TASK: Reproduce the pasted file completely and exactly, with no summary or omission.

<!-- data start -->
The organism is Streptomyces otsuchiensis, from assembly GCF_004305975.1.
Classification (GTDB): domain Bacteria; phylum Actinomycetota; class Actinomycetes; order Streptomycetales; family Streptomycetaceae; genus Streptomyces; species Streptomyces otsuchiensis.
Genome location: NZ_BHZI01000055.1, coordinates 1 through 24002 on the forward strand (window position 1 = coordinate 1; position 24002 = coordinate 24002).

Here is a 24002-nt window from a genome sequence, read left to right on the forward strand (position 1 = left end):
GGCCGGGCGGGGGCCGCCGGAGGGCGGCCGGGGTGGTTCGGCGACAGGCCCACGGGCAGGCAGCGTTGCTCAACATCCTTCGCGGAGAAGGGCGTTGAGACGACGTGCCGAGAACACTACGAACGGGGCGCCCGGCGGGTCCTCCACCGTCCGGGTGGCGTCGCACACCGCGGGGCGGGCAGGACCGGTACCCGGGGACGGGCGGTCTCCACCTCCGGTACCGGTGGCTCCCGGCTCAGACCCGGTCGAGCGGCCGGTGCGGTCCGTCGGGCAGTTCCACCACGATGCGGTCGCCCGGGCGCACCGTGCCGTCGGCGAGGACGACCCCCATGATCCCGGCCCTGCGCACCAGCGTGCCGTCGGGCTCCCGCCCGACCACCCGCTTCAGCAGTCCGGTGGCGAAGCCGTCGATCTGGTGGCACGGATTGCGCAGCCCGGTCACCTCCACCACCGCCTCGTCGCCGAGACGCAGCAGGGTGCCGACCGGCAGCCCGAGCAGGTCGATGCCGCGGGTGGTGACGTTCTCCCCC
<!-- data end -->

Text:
The organism is Streptomyces otsuchiensis, from assembly GCF_004305975.1.
Classification (GTDB): domain Bacteria; phylum Actinomycetota; class Actinomycetes; order Streptomycetales; family Streptomycetaceae; genus Streptomyces; species Streptomyces otsuchiensis.
Genome location: NZ_BHZI01000055.1, coordinates 1 through 24002 on the forward strand (window position 1 = coordinate 1; position 24002 = coordinate 24002).

Here is a 24002-nt window from a genome sequence, read left to right on the forward strand (position 1 = left end):
GGCCGGGCGGGGGCCGCCGGAGGGCGGCCGGGGTGGTTCGGCGACAGGCCCACGGGCAGGCAGCGTTGCTCAACATCCTTCGCGGAGAAGGGCGTTGAGACGACGTGCCGAGAACACTACGAACGGGGCGCCCGGCGGGTCCTCCACCGTCCGGGTGGCGTCGCACACCGCGGGGCGGGCAGGACCGGTACCCGGGGACGGGCGGTCTCCACCTCCGGTACCGGTGGCTCCCGGCTCAGACCCGGTCGAGCGGCCGGTGCGGTCCGTCGGGCAGTTCCACCACGATGCGGTCGCCCGGGCGCACCGTGCCGTCGGCGAGGACGACCCCCATGATCCCGGCCCTGCGCACCAGCGTGCCGTCGGGCTCCCGCCCGACCACCCGCTTCAGCAGTCCGGTGGCGAAGCCGTCGATCTGGTGGCACGGATTGCGCAGCCCGGTCACCTCCACCACCGCCTCGTCGCCGAGACGCAGCAGGGTGCCGACCGGCAGCCCGAGCAGGTCGATGCCGCGGGTGGTGACGTTCTCCCCC